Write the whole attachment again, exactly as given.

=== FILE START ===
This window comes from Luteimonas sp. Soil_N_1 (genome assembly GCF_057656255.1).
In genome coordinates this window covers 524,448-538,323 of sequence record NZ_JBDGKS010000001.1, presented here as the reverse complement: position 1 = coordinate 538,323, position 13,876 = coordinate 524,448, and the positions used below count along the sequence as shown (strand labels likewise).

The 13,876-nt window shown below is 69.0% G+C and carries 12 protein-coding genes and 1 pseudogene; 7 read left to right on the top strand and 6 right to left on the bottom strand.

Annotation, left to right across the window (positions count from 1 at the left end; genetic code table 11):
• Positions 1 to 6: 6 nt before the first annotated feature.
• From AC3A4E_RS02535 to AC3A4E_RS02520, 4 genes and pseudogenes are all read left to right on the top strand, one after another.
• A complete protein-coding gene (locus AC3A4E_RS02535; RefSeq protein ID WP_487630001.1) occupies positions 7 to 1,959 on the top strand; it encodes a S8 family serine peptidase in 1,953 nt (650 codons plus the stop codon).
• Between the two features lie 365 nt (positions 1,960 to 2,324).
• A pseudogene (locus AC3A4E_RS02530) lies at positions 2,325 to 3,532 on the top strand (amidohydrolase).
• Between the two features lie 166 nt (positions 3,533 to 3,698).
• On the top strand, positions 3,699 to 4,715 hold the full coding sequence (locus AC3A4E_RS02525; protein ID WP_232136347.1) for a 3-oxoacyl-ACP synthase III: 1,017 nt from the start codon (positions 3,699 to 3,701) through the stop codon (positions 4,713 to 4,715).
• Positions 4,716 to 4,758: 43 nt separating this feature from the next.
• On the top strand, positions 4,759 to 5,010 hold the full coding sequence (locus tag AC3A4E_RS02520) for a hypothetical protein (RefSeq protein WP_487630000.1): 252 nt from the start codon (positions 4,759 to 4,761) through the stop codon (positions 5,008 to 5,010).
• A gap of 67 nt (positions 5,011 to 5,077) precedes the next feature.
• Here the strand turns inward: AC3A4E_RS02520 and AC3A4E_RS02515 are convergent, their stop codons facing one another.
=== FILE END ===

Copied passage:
This window comes from Luteimonas sp. Soil_N_1 (genome assembly GCF_057656255.1).
In genome coordinates this window covers 524,448-538,323 of sequence record NZ_JBDGKS010000001.1, presented here as the reverse complement: position 1 = coordinate 538,323, position 13,876 = coordinate 524,448, and the positions used below count along the sequence as shown (strand labels likewise).

The 13,876-nt window shown below is 69.0% G+C and carries 12 protein-coding genes and 1 pseudogene; 7 read left to right on the top strand and 6 right to left on the bottom strand.

Annotation, left to right across the window (positions count from 1 at the left end; genetic code table 11):
• Positions 1 to 6: 6 nt before the first annotated feature.
• From AC3A4E_RS02535 to AC3A4E_RS02520, 4 genes and pseudogenes are all read left to right on the top strand, one after another.
• A complete protein-coding gene (locus AC3A4E_RS02535; RefSeq protein ID WP_487630001.1) occupies positions 7 to 1,959 on the top strand; it encodes a S8 family serine peptidase in 1,953 nt (650 codons plus the stop codon).
• Between the two features lie 365 nt (positions 1,960 to 2,324).
• A pseudogene (locus AC3A4E_RS02530) lies at positions 2,325 to 3,532 on the top strand (amidohydrolase).
• Between the two features lie 166 nt (positions 3,533 to 3,698).
• On the top strand, positions 3,699 to 4,715 hold the full coding sequence (locus AC3A4E_RS02525; protein ID WP_232136347.1) for a 3-oxoacyl-ACP synthase III: 1,017 nt from the start codon (positions 3,699 to 3,701) through the stop codon (positions 4,713 to 4,715).
• Positions 4,716 to 4,758: 43 nt separating this feature from the next.
• On the top strand, positions 4,759 to 5,010 hold the full coding sequence (locus tag AC3A4E_RS02520) for a hypothetical protein (RefSeq protein WP_487630000.1): 252 nt from the start codon (positions 4,759 to 4,761) through the stop codon (positions 5,008 to 5,010).
• A gap of 67 nt (positions 5,011 to 5,077) precedes the next feature.
• Here the strand turns inward: AC3A4E_RS02520 and AC3A4E_RS02515 are convergent, their stop codons facing one another.